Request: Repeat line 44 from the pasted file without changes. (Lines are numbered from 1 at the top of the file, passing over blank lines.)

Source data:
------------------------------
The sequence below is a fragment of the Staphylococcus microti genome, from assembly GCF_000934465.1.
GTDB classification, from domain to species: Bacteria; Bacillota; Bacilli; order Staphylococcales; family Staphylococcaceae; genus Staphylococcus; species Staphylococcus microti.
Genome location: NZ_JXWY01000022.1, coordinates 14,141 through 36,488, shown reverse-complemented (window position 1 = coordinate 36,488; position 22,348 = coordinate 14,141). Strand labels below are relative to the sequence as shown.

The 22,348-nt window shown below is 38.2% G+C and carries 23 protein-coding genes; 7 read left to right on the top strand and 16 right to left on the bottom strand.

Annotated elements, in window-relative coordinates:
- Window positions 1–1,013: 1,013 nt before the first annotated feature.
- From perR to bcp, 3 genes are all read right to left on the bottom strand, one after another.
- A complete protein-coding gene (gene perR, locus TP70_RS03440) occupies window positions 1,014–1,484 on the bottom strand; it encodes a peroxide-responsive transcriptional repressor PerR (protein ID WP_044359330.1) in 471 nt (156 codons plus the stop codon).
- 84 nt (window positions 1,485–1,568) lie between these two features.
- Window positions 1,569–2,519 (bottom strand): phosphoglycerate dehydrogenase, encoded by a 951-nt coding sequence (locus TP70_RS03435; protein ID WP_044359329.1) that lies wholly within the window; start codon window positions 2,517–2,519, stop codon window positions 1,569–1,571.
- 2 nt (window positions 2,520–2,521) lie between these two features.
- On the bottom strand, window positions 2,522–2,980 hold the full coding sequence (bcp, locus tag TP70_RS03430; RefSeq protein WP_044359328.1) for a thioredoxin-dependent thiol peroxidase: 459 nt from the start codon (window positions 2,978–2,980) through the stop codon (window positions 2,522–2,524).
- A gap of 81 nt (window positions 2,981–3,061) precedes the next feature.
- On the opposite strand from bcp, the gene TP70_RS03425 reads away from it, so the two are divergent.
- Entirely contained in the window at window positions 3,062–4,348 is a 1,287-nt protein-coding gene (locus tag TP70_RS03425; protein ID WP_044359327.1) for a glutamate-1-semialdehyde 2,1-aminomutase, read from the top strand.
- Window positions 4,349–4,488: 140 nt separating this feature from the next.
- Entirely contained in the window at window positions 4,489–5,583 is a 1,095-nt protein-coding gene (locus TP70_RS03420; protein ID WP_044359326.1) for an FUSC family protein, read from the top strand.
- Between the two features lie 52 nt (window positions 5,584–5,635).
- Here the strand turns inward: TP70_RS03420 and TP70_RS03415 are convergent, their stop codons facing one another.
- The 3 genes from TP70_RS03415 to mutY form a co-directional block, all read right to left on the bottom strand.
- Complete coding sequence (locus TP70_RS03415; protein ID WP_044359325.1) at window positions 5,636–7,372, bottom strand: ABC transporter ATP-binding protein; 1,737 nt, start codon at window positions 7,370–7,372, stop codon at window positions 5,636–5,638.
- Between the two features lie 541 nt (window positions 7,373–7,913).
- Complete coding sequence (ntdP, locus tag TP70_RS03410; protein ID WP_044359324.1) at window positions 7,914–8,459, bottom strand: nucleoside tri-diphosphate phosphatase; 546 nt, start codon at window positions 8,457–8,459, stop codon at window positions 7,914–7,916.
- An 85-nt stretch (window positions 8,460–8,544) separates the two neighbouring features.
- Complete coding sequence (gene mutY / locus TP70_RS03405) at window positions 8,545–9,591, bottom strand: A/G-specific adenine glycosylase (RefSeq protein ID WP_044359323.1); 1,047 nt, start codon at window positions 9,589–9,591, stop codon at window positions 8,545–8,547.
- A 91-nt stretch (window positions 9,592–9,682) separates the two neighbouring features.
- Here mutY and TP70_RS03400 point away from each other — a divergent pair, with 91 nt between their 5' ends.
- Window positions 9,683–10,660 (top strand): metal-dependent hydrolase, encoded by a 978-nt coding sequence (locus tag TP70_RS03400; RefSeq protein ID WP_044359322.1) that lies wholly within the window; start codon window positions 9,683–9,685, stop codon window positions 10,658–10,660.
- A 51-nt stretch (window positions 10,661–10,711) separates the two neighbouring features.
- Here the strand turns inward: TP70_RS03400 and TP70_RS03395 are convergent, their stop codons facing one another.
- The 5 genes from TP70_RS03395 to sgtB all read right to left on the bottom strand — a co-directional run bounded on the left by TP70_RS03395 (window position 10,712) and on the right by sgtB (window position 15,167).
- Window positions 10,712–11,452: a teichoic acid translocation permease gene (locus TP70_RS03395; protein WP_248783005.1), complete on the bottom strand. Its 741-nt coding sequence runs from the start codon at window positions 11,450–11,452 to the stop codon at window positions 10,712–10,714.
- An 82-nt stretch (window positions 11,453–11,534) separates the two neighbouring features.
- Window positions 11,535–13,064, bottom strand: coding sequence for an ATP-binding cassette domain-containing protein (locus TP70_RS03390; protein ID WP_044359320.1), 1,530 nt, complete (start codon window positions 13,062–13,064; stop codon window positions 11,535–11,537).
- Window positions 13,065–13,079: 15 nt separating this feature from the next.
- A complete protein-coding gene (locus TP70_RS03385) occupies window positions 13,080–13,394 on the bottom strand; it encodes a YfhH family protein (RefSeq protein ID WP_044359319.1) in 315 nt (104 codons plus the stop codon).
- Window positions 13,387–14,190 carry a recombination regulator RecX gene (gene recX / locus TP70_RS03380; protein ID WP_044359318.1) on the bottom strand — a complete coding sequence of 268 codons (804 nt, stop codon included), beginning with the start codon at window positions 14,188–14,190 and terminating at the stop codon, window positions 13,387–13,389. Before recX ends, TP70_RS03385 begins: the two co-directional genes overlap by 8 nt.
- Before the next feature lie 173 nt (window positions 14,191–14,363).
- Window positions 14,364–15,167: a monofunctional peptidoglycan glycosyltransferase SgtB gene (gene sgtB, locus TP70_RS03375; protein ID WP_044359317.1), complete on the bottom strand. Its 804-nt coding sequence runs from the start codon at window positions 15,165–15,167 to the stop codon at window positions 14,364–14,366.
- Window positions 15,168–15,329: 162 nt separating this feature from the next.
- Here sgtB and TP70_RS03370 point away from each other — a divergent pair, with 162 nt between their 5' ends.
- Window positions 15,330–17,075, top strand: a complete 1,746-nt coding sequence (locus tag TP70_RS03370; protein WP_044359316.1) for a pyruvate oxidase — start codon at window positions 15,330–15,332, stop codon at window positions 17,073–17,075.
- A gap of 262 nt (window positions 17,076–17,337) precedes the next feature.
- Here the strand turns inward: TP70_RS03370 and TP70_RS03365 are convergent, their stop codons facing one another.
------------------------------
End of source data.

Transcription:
- Here the strand turns inward: TP70_RS03370 and TP70_RS03365 are convergent, their stop codons facing one another.